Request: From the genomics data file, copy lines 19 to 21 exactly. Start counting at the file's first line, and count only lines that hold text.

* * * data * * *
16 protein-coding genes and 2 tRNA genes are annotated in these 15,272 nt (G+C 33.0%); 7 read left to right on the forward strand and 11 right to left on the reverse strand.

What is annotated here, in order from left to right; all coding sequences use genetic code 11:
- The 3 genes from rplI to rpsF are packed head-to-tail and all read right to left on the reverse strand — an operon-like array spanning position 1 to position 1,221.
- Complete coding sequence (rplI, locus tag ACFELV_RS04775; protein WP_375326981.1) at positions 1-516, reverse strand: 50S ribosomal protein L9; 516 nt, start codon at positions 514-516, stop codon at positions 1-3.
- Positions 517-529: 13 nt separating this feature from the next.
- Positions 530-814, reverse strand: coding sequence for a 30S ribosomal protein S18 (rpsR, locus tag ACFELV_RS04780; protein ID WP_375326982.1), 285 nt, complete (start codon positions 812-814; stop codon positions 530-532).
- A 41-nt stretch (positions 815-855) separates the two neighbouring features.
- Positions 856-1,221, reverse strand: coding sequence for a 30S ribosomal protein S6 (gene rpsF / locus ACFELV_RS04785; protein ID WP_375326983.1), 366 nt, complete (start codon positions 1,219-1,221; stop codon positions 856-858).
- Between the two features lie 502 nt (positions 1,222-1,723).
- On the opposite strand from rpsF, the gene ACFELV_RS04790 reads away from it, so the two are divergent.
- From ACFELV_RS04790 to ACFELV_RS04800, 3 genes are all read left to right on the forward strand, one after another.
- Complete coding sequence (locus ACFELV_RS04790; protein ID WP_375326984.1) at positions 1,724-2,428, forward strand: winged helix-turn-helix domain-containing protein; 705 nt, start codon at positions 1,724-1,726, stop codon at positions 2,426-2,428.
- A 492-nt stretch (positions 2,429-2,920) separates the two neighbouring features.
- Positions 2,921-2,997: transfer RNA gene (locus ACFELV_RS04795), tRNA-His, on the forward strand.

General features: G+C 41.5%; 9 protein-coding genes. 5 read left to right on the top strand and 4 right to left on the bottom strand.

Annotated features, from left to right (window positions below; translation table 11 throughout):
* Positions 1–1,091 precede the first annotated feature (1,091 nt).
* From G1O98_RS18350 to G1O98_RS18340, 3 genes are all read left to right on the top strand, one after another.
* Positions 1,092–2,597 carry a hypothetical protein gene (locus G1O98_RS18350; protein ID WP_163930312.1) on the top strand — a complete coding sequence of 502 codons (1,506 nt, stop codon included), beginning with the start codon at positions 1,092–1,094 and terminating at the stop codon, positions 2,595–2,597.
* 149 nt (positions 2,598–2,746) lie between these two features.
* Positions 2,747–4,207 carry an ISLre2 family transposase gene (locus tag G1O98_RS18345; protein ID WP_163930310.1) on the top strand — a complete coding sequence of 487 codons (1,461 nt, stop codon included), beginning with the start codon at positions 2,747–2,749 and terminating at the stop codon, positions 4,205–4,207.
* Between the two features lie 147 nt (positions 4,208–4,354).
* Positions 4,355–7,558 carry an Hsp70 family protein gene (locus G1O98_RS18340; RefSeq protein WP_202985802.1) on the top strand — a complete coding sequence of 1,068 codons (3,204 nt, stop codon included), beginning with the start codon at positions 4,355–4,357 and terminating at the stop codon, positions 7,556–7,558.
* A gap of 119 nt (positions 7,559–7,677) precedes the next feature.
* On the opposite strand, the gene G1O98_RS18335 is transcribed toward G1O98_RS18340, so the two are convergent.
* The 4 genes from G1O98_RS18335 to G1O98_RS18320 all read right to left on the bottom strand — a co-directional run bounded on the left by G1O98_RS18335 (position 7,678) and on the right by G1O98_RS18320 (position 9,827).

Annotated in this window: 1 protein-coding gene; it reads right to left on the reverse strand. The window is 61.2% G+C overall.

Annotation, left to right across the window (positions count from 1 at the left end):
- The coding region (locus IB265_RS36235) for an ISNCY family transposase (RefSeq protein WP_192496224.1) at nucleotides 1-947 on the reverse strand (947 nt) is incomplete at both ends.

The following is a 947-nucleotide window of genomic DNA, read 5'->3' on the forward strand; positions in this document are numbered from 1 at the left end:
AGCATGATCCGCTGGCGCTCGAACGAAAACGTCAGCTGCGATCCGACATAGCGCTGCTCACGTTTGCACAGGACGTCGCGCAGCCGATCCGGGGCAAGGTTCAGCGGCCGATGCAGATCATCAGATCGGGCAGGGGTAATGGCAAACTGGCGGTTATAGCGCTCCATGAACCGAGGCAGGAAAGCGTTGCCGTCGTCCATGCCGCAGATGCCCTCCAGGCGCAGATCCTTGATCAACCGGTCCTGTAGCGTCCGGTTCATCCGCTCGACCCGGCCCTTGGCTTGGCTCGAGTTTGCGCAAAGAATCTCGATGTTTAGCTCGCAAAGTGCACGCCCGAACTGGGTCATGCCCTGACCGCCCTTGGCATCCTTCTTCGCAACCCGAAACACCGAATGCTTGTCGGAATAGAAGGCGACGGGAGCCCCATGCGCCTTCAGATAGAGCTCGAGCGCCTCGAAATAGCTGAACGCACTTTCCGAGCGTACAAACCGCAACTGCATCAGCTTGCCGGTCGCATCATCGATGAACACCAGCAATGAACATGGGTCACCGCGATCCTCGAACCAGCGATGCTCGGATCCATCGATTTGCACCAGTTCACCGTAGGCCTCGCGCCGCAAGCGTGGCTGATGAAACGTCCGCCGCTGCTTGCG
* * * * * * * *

* Positions 1,092–2,597 carry a hypothetical protein gene (locus G1O98_RS18350; protein ID WP_163930312.1) on the top strand — a complete coding sequence of 502 codons (1,506 nt, stop codon included), beginning with the start codon at positions 1,092–1,094 and terminating at the stop codon, positions 2,595–2,597.
* 149 nt (positions 2,598–2,746) lie between these two features.
* Positions 2,747–4,207 carry an ISLre2 family transposase gene (locus tag G1O98_RS18345; protein ID WP_163930310.1) on the top strand — a complete coding sequence of 487 codons (1,461 nt, stop codon included), beginning with the start codon at positions 2,747–2,749 and terminating at the stop codon, positions 4,205–4,207.